- Derive an algorithm based on the Haversine formula (use your 7 step process).
- Use the your algorithm to find the distance from our classroom to each city.
- Generate a list in sorted order of every location, from closest to most distant.

Assumptions provided:

- The radius of the earth is 6373 km.
- The coordinates of my classroom @ ISL are:
`{"lat": 46.542816, "lng":6.637191}`

Location data: Use any of the following…

- City information dataset 1 - 660 records (good starting point)
- City information dataset 2 - ~10 thousand records
- City information dataset 3 - ~4 million records!

You will likely need to check the documentation for the math functionality you will require for your programming language:

The haversine formula determines the great-circle distance between two points on a sphere given their longitudes and latitudes.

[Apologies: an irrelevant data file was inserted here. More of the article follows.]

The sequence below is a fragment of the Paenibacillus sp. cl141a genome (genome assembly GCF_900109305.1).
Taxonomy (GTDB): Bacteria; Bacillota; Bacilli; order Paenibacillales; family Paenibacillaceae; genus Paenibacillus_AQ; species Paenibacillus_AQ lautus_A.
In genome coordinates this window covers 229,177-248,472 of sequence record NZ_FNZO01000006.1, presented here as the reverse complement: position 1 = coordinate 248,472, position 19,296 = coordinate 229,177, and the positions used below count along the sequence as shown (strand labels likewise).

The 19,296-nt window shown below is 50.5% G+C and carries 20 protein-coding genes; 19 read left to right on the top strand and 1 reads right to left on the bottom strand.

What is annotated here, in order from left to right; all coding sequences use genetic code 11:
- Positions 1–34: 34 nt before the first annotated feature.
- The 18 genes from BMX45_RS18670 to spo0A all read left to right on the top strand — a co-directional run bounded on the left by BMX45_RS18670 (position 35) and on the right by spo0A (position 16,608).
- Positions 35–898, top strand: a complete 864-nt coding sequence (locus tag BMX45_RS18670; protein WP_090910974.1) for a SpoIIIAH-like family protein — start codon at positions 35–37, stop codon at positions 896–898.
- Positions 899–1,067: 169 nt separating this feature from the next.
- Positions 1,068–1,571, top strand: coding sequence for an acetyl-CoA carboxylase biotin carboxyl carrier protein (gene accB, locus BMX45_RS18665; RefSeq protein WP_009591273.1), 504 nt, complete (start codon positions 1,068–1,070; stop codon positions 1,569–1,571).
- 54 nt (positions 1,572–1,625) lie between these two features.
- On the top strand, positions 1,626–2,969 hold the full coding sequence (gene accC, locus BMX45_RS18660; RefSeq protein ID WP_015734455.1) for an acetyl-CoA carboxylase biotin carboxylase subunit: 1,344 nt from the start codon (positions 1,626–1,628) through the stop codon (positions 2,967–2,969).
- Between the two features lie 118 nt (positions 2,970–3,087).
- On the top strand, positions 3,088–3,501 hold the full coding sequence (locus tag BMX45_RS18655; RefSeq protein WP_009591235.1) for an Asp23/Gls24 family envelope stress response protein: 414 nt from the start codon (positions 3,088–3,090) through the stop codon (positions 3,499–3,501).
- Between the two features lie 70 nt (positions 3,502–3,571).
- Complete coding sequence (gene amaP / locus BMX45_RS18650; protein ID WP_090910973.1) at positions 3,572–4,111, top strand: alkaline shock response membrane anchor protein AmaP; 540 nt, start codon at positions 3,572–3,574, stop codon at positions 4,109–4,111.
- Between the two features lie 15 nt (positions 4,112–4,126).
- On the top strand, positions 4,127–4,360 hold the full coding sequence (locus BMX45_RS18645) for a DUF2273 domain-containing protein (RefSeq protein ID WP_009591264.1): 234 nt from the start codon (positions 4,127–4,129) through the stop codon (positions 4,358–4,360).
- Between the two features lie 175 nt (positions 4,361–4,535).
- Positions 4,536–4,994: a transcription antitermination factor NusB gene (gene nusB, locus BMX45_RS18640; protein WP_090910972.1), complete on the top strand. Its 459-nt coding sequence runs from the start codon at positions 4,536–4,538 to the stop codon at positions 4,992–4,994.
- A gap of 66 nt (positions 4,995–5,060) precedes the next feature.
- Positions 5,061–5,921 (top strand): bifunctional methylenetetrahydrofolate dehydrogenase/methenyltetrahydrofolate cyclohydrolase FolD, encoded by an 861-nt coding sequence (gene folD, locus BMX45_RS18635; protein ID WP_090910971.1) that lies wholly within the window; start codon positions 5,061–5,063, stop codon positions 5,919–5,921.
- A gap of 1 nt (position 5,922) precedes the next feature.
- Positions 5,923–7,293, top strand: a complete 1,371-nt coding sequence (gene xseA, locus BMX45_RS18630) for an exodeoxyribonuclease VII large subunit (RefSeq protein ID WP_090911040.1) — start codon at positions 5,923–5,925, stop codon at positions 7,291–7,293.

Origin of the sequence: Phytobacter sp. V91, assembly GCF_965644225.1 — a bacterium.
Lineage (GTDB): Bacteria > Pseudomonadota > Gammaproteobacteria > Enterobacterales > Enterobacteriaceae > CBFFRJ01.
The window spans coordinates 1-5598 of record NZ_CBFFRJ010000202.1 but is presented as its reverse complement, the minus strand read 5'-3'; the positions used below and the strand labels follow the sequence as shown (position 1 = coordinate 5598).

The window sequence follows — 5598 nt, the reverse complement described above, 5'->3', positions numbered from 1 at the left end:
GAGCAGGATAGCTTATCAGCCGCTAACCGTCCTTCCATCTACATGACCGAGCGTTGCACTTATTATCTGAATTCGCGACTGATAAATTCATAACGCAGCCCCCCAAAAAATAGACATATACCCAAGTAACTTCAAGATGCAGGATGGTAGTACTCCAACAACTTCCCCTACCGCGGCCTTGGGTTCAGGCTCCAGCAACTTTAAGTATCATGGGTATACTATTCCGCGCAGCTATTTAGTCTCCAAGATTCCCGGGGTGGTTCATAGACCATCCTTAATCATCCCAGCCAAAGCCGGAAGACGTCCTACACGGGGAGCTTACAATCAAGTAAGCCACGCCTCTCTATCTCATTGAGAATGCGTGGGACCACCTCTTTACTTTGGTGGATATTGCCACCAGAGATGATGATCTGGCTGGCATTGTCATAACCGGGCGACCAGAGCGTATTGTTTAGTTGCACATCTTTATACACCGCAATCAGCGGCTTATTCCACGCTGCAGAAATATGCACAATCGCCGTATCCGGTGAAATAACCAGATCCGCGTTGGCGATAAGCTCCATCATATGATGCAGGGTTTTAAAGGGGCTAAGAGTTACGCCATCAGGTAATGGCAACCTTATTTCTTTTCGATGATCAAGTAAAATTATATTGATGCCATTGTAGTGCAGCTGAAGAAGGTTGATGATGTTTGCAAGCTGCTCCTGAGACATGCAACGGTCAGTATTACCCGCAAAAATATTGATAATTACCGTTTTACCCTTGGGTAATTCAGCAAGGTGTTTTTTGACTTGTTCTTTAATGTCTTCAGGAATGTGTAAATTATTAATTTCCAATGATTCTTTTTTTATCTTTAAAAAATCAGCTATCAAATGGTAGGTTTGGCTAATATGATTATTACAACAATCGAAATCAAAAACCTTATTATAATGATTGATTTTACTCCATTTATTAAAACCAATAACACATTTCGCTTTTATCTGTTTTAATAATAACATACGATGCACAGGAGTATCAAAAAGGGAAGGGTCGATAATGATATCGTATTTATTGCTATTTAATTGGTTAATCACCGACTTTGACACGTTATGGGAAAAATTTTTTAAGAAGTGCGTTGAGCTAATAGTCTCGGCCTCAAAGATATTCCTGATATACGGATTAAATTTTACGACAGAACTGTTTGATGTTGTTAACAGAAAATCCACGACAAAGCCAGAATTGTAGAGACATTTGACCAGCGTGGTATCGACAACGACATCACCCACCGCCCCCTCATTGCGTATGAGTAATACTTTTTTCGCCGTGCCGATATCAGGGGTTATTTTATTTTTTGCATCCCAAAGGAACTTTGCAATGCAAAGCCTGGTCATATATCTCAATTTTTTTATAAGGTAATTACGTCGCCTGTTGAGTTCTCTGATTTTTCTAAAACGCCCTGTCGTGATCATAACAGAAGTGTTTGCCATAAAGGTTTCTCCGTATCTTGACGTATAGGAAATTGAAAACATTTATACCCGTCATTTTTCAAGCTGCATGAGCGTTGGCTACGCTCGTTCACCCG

It holds that where:

`d`

- the distance between the two points (along the surface of the sphere),`r`

- the radius of the sphere,`φ1`

- latitude of point 1`φ2`

- latitude of point 2,`λ1`

- longitude of point 1,`λ2`

- longitude of point 2.

then d =

Mastering the art and skill of programming requires good problem solving skills. This exercise requires you to read input in from a user, perform some logic on it, and spit out some new information back to the user. You need to understand how to keep repeating a loop until a goal is met. You also need to understand how to make the program make decisions, as this will be a game of player verses computer. Once you complete this you’ll feel accomplished and ready to take on a more complicated project.

Here’s the project goal:

- Assume the user (player) is an X and the computer is a O
- Ask the player where they want to place their X
- The computer places an O
- Output the 9 tiles showing where each player went
- Ask the player where they want to place their X
- Repeat until a winner is determined